Hycroft was forced to suspend operations and lay off half of its workforce
HYMC stock only holds speculative value as long as AMC is willing to keep paying the bills
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There’s been a lot of unbelievable business news over the past year. Even so, movie theater chain AMC Entertainment’s (NYSE:AMC) move to diversify into the gold mining industry has to take the cake. I
n March, AMC announced its investment into Hycroft Mining (NASDAQ:HYMC) stock, which is a Nevada-based gold and silver mining company. This unexpected development revived interest in HYMC stock.
Shares had previously fallen below 50 cents each as the company’s mining operations failed to achieve profitability. Now, however, shares are back over the dollar mark thanks to AMC’s involvement.
Don’t count on this investment having blockbuster success, though. Here’s why this Hycroft mining feature is set to be an investment flop.
Hycroft: Historically Not A Great Mine
The Hycroft mine has been around for a long time. Indeed, it was previously available to investors as a company named Allied Nevada Gold Corp. That company went bankrupt in 2015 in order to reorganize its $543 million of outstanding debt after long failing to achieve high enough mining grades from its property to turn a profit.
The Hycroft asset was restructured as Hycroft Mining. In 2020, a special purpose acquisition company (SPAC) took Hycroft public once again. Hycroft initially traded around the $10 mark, but plunged to below $5 in early 2021 on weak operating results from the mine.
Things went from bad to worse in November 2021, as the company was forced to suspend operations and lay off half of its workforce. The problem at its heart is that Hycroft is a low-grade mining operation. Yes, the company has absolutely massive gold and silver resources in the ground. If the price of gold and silver spiked dramatically, Hycroft might be able to mine a fortune. At current more muted gold and silver prices, however, it seems Hycroft just isn’t able to effectively compete with lower-cost gold and silver mines.
AMC Enters The Picture
Hycroft appeared to be on its last legs once again. Obviously the company was already facing hard times given that it had suspended mining operations. However, AMC injected a fresh $28 million into the company, which secured AMC a 22% ownership stake of Hycroft. That, along with other fundraising efforts on Hycroft’s part, has given it a reasonable cash balance for the time being.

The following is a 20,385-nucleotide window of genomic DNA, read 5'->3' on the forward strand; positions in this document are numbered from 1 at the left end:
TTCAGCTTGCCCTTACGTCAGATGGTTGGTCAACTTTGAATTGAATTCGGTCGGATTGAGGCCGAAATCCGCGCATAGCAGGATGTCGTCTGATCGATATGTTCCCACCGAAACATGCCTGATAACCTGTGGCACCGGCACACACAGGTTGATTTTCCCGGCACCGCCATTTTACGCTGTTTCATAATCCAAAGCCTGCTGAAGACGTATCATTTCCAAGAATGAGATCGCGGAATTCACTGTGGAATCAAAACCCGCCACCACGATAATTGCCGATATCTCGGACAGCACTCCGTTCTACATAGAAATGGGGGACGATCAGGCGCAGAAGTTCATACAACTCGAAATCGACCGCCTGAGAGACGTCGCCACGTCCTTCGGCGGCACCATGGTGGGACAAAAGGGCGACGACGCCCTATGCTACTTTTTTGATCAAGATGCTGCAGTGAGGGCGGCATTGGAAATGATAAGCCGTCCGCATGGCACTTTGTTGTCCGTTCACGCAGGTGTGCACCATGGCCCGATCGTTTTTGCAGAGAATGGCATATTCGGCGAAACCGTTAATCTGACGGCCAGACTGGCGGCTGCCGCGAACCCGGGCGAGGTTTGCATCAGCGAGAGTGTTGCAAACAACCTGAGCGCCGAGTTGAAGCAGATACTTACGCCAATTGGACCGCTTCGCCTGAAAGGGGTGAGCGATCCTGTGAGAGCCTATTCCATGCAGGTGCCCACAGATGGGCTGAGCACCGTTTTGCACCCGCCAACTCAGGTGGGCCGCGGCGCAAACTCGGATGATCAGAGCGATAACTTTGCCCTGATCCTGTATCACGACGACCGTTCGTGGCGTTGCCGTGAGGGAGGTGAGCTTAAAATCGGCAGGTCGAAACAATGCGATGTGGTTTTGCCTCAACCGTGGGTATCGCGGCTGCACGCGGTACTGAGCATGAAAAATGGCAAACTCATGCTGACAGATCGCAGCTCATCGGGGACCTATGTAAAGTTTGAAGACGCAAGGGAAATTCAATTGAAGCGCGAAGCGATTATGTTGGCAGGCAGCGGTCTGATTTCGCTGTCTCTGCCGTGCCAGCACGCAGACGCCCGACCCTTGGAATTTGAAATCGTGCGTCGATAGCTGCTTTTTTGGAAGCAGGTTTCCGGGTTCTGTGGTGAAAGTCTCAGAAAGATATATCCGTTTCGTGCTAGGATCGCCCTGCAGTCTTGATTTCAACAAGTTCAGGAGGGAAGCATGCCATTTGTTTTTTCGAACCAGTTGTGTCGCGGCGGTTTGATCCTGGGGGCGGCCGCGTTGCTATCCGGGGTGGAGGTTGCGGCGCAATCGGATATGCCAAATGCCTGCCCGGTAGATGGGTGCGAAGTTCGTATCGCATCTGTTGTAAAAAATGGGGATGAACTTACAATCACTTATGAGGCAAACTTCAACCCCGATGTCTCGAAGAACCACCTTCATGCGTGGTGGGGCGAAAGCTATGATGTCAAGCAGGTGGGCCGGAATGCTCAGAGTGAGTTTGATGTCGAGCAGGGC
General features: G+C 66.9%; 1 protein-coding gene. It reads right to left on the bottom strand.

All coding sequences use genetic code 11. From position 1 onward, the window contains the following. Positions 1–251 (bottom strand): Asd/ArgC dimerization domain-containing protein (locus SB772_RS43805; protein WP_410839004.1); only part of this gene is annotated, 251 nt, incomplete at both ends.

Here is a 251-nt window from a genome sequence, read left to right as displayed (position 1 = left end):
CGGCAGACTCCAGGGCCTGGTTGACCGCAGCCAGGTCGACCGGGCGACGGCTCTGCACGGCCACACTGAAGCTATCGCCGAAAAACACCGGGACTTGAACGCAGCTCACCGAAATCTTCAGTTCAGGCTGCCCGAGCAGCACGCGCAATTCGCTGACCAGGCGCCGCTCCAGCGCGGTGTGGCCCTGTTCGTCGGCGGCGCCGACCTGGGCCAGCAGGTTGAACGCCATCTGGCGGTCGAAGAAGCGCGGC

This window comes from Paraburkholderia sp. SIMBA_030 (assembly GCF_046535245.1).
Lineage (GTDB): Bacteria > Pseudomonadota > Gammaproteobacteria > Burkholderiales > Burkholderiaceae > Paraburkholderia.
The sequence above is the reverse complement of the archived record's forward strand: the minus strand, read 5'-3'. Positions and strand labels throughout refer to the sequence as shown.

Consider, however, that Hycroft generated an operating loss of $81 million in FY’ 21 on just $111 million of revenues. This mine wasn’t anywhere remotely close to profitability while it was still up and running. And it won’t be a small amount of capital to turn things around either; mines are massive investments. Even if Hycroft is able to find a higher-grade portion of the mine to produce resources out of, it’s still unclear if the company has sufficient liquidity to make that happen.
And, as things stand now, the company’s outstanding share count has run up from fewer than 10 million back in 2020 to 197 million now. Like Hycroft’s mine, Hycroft’s stock also faces massive problems from dilution.
HYMC Stock Verdict
Thanks to AMC’s involvement, Hycroft is now a meme stock. As such, the most important factor driving HYMC stock’s price is trading interest in AMC and other related meme stocks. Whereas Hycroft was previously more tied to things such as the prices of gold and silver, now it is less attached to its own fundamentals.
That being the case, perhaps HYMC stock can run again if AMC stock enjoys another uptrend. Over the longer-term, however, there’s not much evidence of underlying value at the Hycroft mine. Previous investors in Allied Nevada were wiped out in 2015, and HYMC was already deep into penny stock territory until AMC showed up with its surprise investment.
All that being the case, HYMC stock only holds speculative value as long as AMC is willing to keep paying the bills. And given AMC’s own operating losses and expensive financing situation, I’m skeptical that AMC will keep wanting to fund Hycroft indefinitely.
On the date of publication, Ian Bezek did not have (either directly or indirectly) any positions in the securities mentioned in this article. The opinions expressed in this article are those of the writer, subject to the InvestorPlace.com Publishing Guidelines.
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